SteveHolt

“Raised” Effect/Beveling

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Hello guys/gals,

I am trying to achieve the raised effect as seen and highlighted in the picture attached. No matter how much I bevel and bevel, I cannot seem to achieve anywhere near this result. I know a lot of this can be attributed to my sub-par beveling skills, but I thought I could at least achieve something close to the picture. 

Any ideas/tips to help achieve this sort of raised look?

 

Thank you all so much for input. 

4425DDC6-EECC-4F68-AA00-434F16AAB575.jpeg

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First, what bevelling tool (or tools) are you using? If you can give us a make and number (like, say, B60 Craftool Beveler Stamp) that would help us figure out if it's the right tool for the job or something else. 

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I was using a basic Barry King checkered beveler tool, but due to tennis elbow I have recently switched over to a push beveler and Beader that I purchased from Bruce Johnson. 

The Barry King beveler I had looked very similar to the Tandy B701. 

Thank you!

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I’m no expert, but from what little experience I have I’d say that look requires thick leather, well-cased. Post a pic here of the results you’re getting and you’ll get good constructive feedback I’m sure.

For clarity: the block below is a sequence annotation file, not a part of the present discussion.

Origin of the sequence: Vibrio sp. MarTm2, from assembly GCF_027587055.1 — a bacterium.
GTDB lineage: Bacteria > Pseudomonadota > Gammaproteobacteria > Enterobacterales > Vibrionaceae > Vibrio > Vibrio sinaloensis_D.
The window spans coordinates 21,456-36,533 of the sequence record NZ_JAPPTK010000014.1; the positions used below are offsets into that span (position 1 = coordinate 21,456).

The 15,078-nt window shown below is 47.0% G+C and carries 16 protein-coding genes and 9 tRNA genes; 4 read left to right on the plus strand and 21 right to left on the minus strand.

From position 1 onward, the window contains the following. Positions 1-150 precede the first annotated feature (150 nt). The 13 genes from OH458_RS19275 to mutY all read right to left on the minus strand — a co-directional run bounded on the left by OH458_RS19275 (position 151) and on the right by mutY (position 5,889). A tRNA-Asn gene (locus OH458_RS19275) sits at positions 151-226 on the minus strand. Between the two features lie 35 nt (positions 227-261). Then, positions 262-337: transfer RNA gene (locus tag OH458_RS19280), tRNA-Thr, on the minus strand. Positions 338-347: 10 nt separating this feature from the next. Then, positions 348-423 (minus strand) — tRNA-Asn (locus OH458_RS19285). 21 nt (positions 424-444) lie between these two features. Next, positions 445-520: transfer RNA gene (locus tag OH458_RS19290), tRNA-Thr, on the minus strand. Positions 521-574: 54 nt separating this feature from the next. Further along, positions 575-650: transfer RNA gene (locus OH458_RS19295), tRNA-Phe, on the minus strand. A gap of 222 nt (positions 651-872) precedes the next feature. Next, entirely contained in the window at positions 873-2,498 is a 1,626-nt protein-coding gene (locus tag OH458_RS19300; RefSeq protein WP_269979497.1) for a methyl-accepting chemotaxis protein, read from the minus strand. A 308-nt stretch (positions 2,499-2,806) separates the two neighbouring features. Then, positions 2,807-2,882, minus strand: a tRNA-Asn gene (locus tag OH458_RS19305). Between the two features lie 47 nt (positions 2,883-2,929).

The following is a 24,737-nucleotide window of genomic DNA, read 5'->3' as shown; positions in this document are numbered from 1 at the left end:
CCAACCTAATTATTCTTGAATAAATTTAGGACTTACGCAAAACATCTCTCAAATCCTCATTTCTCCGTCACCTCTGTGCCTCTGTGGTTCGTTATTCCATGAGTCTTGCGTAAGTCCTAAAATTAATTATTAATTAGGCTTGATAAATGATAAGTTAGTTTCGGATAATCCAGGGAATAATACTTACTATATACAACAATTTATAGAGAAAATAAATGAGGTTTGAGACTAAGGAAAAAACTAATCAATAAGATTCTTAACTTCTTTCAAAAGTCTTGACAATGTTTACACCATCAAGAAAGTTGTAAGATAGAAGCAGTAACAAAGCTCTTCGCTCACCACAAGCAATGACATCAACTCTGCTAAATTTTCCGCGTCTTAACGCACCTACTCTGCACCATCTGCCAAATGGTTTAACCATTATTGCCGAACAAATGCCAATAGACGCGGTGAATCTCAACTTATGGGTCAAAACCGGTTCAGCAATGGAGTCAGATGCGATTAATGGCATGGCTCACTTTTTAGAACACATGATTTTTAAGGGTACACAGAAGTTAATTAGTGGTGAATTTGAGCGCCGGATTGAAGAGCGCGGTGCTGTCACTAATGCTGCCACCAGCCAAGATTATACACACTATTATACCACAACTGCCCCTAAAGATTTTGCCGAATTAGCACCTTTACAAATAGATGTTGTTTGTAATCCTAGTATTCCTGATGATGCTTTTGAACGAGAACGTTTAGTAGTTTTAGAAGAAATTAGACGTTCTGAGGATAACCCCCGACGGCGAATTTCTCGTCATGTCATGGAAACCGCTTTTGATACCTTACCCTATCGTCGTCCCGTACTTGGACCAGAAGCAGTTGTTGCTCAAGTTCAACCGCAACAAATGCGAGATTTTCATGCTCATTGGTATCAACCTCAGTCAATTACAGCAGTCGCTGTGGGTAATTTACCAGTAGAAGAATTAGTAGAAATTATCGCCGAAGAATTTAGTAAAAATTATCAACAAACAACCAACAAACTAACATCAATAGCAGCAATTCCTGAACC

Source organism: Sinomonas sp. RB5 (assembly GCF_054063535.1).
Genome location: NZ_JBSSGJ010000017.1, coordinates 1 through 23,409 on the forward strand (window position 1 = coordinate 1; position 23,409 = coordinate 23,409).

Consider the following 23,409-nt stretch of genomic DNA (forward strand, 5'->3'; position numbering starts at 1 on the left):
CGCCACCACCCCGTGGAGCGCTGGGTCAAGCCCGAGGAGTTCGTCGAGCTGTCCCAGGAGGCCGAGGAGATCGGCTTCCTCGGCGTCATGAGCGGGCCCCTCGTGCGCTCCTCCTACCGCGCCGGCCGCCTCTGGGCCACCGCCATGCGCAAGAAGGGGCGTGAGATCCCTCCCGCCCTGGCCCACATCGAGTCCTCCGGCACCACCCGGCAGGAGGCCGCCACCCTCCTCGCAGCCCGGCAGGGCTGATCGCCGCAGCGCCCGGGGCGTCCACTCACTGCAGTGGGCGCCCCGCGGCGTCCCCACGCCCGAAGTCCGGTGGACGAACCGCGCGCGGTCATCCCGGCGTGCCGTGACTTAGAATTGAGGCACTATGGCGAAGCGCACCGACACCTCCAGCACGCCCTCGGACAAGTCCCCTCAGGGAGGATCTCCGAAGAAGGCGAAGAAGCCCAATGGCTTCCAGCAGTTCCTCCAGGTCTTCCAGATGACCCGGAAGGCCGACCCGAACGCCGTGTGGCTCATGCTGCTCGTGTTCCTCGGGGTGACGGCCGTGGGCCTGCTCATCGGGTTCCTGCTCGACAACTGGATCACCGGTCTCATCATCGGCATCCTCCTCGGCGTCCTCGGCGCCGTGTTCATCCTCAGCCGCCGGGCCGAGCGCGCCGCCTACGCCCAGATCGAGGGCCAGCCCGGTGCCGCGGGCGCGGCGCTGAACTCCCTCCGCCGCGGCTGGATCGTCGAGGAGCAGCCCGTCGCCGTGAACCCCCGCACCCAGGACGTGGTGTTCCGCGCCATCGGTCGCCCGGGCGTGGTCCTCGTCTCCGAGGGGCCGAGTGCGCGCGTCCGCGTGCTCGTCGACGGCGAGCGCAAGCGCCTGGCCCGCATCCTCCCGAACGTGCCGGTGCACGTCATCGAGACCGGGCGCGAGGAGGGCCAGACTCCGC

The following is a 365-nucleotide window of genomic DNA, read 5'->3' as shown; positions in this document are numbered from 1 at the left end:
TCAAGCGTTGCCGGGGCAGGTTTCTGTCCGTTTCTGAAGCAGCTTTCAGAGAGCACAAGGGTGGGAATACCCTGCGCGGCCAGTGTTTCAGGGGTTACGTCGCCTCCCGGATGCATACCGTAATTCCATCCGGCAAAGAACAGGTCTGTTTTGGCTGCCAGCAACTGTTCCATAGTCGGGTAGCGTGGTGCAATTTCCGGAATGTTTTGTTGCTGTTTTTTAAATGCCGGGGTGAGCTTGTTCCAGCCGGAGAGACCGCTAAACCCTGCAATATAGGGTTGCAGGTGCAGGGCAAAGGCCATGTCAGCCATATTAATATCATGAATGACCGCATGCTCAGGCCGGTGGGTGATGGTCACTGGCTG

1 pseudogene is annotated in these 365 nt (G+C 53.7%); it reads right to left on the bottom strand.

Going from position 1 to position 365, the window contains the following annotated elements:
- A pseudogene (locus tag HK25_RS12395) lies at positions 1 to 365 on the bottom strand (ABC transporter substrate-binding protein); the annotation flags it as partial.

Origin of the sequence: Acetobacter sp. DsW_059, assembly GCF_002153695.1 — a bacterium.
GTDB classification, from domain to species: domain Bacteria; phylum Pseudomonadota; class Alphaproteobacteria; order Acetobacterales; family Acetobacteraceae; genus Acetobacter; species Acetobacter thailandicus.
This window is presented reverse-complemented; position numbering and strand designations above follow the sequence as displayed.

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Could it be a very thick piece of leather and the bevelling is scalloped out to give a valley look, much like on wood they use a router or chisel

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Steve, are you just using a beveler? How thick is your leather?

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What you're seeing there is called a beveling ridge.  This one is done well and smoothly and it makes a nice 3D feature in the carving.  The type of beveler makes all the difference.  This looks like a standard beveler from Tandy (No idea about the number, sorry), but you can achieve this effect with a steep beveler from Barry or any of the other makers.  I t will be easier with a larger beveler so that you minimize tool marks.  Its possible its been done with a push beveler, but I don't have one of those, so I can't say for certain.  The leather does not need to be excessively thick.  This could easily be done in 6 oz leather with the right combination of tool/leather.

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On 4/21/2018 at 6:19 PM, Stetson912 said:

Steve, are you just using a beveler? How thick is your leather?

Hey Stetson! Yessir just the beveler. Using 8-9oz leather. 

On 4/21/2018 at 9:59 PM, immiketoo said:

What you're seeing there is called a beveling ridge.  This one is done well and smoothly and it makes a nice 3D feature in the carving.  The type of beveler makes all the difference.  This looks like a standard beveler from Tandy (No idea about the number, sorry), but you can achieve this effect with a steep beveler from Barry or any of the other makers.  I t will be easier with a larger beveler so that you minimize tool marks.  Its possible its been done with a push beveler, but I don't have one of those, so I can't say for certain.  The leather does not need to be excessively thick.  This could easily be done in 6 oz leather with the right combination of tool/leather.